Improvement of patients’ oral health-related quality of life (OHRQoL) is the main goal of oral health care professionals. However, OHRQoL is not a homogenous construct and how to assess it is challenging because of the large number of currently available instruments. Investigating available instruments and what they have in common would be necessary for consolidation and standardization of these instruments into a smaller set of tools. If the OHRQoL dimensions including Oral Function, Orofacial Pain, Orofacial Appearance, and Psychosocial Impact are the fundamental building blocks of the dental patient’s oral health experience, then these dimensions should be measured by generic multi-item dPROMs. In this study, a panel of 11 international dentists use the Delphi consensus process to determine how well 20 of these instruments measured the four OHRQoL dimensions. All 20 dPROMs questionnaires assessed at least one OHRQoL dimension while all four OHRQoL dimensions were measured by at least one dPROM instrument, i.e., the four OHRQoL dimensions were essential components of the patient’s oral health experience. This shows that the currently available generic multi-item dPROMs have a lot in common, in that they share Oral Function, Orofacial Pain, Orofacial Appearance, and Psychosocial Impact as targeted dimensions. Based on these commonalities, it is plausible and desirable to move towards a single four-dimensional metric to assess oral health impact in all clinical, community-based, and research settings. This step is necessary to advance evidence-based dentistry and value-based oral health care.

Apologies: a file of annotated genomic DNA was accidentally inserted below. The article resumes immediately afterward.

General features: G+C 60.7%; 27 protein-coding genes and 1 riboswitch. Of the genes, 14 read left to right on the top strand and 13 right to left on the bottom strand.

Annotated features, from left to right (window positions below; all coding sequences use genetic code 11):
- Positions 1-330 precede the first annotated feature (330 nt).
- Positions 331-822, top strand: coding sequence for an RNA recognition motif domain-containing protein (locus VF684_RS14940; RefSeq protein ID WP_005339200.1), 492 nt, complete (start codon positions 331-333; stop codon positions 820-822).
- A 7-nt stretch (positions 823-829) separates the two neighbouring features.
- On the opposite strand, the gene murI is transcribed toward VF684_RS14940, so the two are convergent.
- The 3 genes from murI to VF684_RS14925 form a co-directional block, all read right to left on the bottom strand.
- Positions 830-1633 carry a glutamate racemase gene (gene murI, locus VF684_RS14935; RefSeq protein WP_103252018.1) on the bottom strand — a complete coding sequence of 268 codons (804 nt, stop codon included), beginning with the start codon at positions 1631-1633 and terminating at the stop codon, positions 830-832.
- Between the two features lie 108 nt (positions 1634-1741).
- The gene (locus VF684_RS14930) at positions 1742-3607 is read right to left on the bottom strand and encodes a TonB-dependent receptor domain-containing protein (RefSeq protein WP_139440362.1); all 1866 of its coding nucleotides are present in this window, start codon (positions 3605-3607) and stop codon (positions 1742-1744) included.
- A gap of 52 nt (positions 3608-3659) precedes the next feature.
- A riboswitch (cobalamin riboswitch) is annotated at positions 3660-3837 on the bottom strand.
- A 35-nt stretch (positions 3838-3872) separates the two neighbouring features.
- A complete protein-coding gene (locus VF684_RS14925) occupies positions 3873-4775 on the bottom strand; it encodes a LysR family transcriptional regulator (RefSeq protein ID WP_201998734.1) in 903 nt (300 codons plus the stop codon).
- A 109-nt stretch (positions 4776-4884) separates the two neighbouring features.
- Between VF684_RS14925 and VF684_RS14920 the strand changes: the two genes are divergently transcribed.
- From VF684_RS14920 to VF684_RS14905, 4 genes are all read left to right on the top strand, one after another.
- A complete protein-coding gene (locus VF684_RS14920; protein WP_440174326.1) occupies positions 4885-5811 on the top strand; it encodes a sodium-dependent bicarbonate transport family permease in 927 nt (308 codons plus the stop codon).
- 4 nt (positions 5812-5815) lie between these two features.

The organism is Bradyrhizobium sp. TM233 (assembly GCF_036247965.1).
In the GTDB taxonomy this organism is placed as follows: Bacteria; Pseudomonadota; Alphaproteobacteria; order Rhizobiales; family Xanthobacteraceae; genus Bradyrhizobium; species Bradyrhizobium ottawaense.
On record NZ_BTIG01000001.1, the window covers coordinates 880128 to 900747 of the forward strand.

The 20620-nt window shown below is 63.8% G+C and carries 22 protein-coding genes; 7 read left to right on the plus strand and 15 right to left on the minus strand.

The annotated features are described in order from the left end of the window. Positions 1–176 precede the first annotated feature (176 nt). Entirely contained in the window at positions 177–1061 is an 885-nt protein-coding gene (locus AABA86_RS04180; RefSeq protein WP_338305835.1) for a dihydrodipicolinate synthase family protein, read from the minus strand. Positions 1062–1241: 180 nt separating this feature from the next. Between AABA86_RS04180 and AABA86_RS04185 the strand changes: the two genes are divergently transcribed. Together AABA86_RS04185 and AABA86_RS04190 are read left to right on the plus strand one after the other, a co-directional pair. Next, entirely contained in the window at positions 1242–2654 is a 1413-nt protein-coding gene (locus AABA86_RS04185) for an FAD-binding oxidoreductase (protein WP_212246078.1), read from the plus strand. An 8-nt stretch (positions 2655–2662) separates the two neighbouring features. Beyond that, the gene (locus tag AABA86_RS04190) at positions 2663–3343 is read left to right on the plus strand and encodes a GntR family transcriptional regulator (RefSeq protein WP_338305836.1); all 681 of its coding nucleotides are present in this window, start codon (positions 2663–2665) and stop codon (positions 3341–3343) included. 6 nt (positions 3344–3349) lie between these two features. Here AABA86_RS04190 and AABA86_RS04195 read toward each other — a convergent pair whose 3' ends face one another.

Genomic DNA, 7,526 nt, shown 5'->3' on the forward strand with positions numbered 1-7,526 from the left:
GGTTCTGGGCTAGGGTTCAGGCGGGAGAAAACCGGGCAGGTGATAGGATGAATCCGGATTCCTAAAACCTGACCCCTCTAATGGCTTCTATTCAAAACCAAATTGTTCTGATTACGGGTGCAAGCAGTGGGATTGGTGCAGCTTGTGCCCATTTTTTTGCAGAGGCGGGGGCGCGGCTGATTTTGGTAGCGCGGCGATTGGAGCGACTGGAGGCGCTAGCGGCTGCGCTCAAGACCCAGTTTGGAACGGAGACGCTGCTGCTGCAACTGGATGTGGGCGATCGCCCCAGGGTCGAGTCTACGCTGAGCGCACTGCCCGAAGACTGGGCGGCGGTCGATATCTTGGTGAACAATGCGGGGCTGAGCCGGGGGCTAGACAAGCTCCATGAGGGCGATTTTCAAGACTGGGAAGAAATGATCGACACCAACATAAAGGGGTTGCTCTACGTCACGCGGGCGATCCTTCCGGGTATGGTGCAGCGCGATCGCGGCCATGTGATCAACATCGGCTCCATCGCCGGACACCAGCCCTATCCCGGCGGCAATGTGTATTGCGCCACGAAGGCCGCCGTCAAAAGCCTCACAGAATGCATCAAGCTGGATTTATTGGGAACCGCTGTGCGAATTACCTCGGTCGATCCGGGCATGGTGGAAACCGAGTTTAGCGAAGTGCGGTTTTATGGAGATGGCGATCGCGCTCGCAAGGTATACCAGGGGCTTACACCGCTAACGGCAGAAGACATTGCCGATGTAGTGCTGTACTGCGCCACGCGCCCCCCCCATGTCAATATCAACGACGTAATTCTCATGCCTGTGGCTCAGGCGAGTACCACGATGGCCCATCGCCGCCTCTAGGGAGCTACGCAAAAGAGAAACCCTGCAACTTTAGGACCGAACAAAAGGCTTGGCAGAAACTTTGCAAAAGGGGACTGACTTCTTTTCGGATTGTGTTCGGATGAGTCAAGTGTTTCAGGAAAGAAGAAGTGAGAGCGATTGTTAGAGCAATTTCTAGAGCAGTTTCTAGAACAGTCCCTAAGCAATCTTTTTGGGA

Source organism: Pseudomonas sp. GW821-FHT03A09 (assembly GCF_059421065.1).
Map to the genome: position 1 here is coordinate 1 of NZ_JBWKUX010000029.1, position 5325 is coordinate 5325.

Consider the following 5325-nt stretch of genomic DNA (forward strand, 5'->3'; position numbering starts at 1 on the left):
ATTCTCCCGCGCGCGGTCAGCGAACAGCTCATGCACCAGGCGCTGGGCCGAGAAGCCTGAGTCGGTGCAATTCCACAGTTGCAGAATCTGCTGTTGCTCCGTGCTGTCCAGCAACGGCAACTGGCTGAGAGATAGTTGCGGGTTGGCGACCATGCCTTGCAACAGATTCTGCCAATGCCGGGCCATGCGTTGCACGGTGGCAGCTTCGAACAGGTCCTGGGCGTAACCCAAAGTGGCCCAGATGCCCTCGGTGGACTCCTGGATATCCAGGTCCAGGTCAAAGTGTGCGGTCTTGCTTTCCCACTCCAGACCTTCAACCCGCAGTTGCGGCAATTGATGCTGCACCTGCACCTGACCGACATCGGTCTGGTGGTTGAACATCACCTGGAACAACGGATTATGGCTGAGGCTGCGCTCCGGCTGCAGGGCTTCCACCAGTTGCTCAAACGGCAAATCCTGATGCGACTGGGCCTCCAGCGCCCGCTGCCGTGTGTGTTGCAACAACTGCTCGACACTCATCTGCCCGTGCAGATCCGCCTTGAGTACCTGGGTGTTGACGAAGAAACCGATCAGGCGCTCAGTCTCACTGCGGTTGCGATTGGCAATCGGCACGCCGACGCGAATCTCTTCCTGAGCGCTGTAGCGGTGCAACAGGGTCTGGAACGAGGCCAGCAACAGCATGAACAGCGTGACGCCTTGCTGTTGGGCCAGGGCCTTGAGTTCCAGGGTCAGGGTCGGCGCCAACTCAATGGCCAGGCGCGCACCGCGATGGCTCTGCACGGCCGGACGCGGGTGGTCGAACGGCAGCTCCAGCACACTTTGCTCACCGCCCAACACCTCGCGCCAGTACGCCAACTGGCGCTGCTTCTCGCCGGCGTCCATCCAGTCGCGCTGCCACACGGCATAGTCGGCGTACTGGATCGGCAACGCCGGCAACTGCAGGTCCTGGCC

Bibliographical noteFunding Information:
The research reported in this publication was supported by the National Institute of Dental and Craniofacial Research of the National Institutes of Health, USA, under the Award Numbers R01DE022331 and R01DE028059.
Copyright: This is an open access article, free of all copyright, and may be freely reproduced, distributed, transmitted, modified, built upon, or otherwise used by anyone for any lawful purpose. The work is made available under the Creative Commons CC0 public domain dedication.
- Delphi Technique
- Facial Pain
- Oral Health
- Patient Reported Outcome Measures
- Quality of Life
- Surveys and Questionnaires
PubMed: MeSH publication types
- Journal Article
- Research Support, N.I.H., Extramural